Reading on Brown Hills

Reading on Brown Hills

By By Rod Myers, Naturalist

Brown Hills is an old Rockford neighborhood with majestic homes and magnificent trees. I see Brown Hills as a forest with homes. Sinnissippi Park is near Brown Hills’ northern border, Scandinavian Cemetery nears its eastern border, Cedar Bluff Cemetery is part of its southern border, and North Second Street is Brown Hills’ western border.

I grew up just south of Brown Hills, and when I go home to visit my parents, I never miss the opportunity to stroll through the hills. Though sidewalks and curb cuts are rare, traffic is light, so rolling in the hilled streets is relatively safe.

Sinnissippi Park, Brown Hills and the Cedar Bluff have some of the highest bluffs overlooking the Rock River in Rockford. The Sinnissippi area Native Americans frequented all these bluffs.

It is said that because of the ancient ones, Brown Hills has a spirituality about it. “Ancient ones” refers to the long-passed Native Americans who loved the area, and the reference extends to the old oak trees that dominate the hills.

According to one anonymous neighborhood resident, “The ancient spirit stirs the fallen leaves and hums in the treetops in a slight breeze. Hey, I can read things,” she said.

The old oaks were spared death from soil compaction when the homes were constructed because the basements were hand dug. The oaks are a huge part of the Brown Hills picture biologically and aesthetically. Red and white oaks are the most numerous, but there are a number of bur oaks with real character. The oak trees provide the most shelter and food for the hills wildlife, whether resident or transient.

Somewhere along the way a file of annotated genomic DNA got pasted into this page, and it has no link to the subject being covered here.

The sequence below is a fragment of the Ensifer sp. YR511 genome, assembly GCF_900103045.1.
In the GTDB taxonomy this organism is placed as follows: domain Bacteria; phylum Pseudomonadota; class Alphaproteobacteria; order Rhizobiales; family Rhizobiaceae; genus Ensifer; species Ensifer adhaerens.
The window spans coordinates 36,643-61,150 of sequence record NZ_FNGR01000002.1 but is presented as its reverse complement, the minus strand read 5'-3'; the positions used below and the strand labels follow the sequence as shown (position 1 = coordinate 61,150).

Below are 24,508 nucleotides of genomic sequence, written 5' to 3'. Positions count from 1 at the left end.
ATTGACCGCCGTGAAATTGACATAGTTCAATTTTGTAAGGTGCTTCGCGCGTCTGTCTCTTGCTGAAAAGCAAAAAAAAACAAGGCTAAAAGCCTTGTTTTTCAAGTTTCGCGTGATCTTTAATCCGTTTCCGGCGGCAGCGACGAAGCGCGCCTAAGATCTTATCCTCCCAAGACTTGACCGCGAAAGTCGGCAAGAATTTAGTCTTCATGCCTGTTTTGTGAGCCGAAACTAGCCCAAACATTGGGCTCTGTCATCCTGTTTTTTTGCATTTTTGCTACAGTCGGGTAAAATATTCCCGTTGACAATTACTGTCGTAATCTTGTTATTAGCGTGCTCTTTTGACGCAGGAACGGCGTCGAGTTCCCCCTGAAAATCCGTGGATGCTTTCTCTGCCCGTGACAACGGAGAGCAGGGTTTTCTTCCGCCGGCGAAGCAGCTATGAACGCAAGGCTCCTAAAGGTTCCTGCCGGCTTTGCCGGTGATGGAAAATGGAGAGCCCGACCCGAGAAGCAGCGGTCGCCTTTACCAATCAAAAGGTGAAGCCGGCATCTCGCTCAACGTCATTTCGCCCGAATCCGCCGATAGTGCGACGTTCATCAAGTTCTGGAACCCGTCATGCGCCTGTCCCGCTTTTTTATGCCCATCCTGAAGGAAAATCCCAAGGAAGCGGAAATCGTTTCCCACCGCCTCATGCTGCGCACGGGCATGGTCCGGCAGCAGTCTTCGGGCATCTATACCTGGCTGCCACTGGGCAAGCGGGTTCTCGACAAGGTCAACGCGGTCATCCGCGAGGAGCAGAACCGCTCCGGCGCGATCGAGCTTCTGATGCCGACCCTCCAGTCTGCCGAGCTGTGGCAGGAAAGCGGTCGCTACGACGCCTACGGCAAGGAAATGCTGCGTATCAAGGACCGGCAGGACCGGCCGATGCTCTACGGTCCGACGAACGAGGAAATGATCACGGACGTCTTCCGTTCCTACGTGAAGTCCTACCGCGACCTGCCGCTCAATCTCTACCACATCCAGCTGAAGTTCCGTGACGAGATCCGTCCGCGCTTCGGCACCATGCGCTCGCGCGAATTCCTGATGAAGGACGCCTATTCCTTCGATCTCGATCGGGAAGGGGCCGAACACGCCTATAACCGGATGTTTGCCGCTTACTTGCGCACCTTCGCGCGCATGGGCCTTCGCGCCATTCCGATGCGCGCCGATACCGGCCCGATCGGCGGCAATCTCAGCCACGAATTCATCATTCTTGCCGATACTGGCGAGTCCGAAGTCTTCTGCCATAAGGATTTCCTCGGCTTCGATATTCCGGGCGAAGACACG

As I write from Brown Hills on May 25, I’m looking into a yard half an acre in size with at least 25 larger oaks, and 50 percent of the lawn is wildflowered. I can see five scarlet tanagers in an oak tree, four of which are females. A warbler is scolding me, and across the street in the Cedar Bluff Cemetery, a red-tailed hawk is calling for its mate from its nest. Jeeze, Louise, I wish I was the breeze around here. Today I will ride the hills and take communion with spring. Today the sky is gray, but it does not dampen the spirit as the greenery looks powerful and bright. It appears even brighter than on a sunny day. Could this be the soul of the tree shining through its leaves?

Scientifically, green is the most intense or brightest color in the spectrum. To know that green is brightest to the eye is mere knowledge. To know that green is the most intense to the soul is wisdom.

Today the feeding migrant birds are flitting about the oak trees like atomic particles. But it’s the dark, rain-soaked oak branches that have my heart and eyes staring. Their branches are many and twisted, gnarled, veinlike, yet directing, pointing out—not up but straight out, telling those passing or resting to move faster, get busy. The sun-drenched days are here!

That’s why the oak leaves emerge late and slow, so all those living can see and read their road map branches. The oaks have a message. In the late sring, at least, that’s my folklore. That’s what I learned from Brown Hills trees. I learned to read life. The book opened for me at the Cedar Bluff Cemetery, then I read northward.

The Brown Hills are a living example of how neighborhoods should be, a forest of native plants with homes. Not 20 feet from me on an oak branch sits a curious Blackburnian warbler, watching me. Shhhhhh, he’s trying to read!

Rod Myers is a local resident with an interest in nature and the environment. He is a member of the Rockford Amateur Astronomers Club, the Sinnissippi Audubon Society, Wild Ones Natural Landscapers and the Planetary Society.

Enjoy The Rock River Times? Help spread the word!